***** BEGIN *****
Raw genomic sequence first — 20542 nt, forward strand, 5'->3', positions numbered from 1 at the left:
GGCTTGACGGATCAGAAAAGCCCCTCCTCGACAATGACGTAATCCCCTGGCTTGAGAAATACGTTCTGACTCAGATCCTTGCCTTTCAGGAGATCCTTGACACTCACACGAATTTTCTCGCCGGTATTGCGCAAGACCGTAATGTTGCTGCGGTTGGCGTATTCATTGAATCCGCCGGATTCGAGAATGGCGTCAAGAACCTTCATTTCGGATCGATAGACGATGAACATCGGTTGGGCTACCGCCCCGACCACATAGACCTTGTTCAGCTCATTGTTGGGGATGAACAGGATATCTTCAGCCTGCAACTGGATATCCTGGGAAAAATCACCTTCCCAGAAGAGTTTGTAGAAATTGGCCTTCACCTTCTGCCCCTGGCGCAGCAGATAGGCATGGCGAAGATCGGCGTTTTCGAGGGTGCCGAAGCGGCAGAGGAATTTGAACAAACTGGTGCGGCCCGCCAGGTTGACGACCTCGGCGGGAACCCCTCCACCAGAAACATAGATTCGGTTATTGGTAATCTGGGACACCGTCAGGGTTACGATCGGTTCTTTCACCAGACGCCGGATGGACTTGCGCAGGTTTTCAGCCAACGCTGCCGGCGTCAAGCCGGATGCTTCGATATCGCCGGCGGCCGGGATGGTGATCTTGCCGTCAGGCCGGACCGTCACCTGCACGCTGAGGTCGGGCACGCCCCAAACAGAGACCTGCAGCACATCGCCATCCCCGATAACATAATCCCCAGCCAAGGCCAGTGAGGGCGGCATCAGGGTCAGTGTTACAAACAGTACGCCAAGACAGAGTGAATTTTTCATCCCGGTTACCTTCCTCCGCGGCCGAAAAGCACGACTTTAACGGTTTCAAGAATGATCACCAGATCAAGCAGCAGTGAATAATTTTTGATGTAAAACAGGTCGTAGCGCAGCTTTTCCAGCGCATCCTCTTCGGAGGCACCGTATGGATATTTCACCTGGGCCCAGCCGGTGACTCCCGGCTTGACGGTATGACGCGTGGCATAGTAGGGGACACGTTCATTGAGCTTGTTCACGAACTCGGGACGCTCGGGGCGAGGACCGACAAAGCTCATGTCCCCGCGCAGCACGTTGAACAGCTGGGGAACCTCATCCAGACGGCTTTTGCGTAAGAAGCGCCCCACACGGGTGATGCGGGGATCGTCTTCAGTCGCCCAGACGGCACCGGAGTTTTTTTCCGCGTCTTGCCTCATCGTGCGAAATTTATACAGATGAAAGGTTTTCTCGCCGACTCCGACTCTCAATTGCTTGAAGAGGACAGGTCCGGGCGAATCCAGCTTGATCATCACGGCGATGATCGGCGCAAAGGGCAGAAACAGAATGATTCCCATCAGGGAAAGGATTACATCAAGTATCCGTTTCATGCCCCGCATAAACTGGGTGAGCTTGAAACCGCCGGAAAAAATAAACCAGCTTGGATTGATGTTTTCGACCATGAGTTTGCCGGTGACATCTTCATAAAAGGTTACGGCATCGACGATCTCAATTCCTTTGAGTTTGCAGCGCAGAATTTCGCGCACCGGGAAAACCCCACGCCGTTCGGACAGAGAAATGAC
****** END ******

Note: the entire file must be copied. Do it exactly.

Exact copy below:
Raw genomic sequence first — 20542 nt, forward strand, 5'->3', positions numbered from 1 at the left:
GGCTTGACGGATCAGAAAAGCCCCTCCTCGACAATGACGTAATCCCCTGGCTTGAGAAATACGTTCTGACTCAGATCCTTGCCTTTCAGGAGATCCTTGACACTCACACGAATTTTCTCGCCGGTATTGCGCAAGACCGTAATGTTGCTGCGGTTGGCGTATTCATTGAATCCGCCGGATTCGAGAATGGCGTCAAGAACCTTCATTTCGGATCGATAGACGATGAACATCGGTTGGGCTACCGCCCCGACCACATAGACCTTGTTCAGCTCATTGTTGGGGATGAACAGGATATCTTCAGCCTGCAACTGGATATCCTGGGAAAAATCACCTTCCCAGAAGAGTTTGTAGAAATTGGCCTTCACCTTCTGCCCCTGGCGCAGCAGATAGGCATGGCGAAGATCGGCGTTTTCGAGGGTGCCGAAGCGGCAGAGGAATTTGAACAAACTGGTGCGGCCCGCCAGGTTGACGACCTCGGCGGGAACCCCTCCACCAGAAACATAGATTCGGTTATTGGTAATCTGGGACACCGTCAGGGTTACGATCGGTTCTTTCACCAGACGCCGGATGGACTTGCGCAGGTTTTCAGCCAACGCTGCCGGCGTCAAGCCGGATGCTTCGATATCGCCGGCGGCCGGGATGGTGATCTTGCCGTCAGGCCGGACCGTCACCTGCACGCTGAGGTCGGGCACGCCCCAAACAGAGACCTGCAGCACATCGCCATCCCCGATAACATAATCCCCAGCCAAGGCCAGTGAGGGCGGCATCAGGGTCAGTGTTACAAACAGTACGCCAAGACAGAGTGAATTTTTCATCCCGGTTACCTTCCTCCGCGGCCGAAAAGCACGACTTTAACGGTTTCAAGAATGATCACCAGATCAAGCAGCAGTGAATAATTTTTGATGTAAAACAGGTCGTAGCGCAGCTTTTCCAGCGCATCCTCTTCGGAGGCACCGTATGGATATTTCACCTGGGCCCAGCCGGTGACTCCCGGCTTGACGGTATGACGCGTGGCATAGTAGGGGACACGTTCATTGAGCTTGTTCACGAACTCGGGACGCTCGGGGCGAGGACCGACAAAGCTCATGTCCCCGCGCAGCACGTTGAACAGCTGGGGAACCTCATCCAGACGGCTTTTGCGTAAGAAGCGCCCCACACGGGTGATGCGGGGATCGTCTTCAGTCGCCCAGACGGCACCGGAGTTTTTTTCCGCGTCTTGCCTCATCGTGCGAAATTTATACAGATGAAAGGTTTTCTCGCCGACTCCGACTCTCAATTGCTTGAAGAGGACAGGTCCGGGCGAATCCAGCTTGATCATCACGGCGATGATCGGCGCAAAGGGCAGAAACAGAATGATTCCCATCAGGGAAAGGATTACATCAAGTATCCGTTTCATGCCCCGCATAAACTGGGTGAGCTTGAAACCGCCGGAAAAAATAAACCAGCTTGGATTGATGTTTTCGACCATGAGTTTGCCGGTGACATCTTCATAAAAGGTTACGGCATCGACGATCTCAATTCCTTTGAGTTTGCAGCGCAGAATTTCGCGCACCGGGAAAACCCCACGCCGTTCGGACAGAGAAATGAC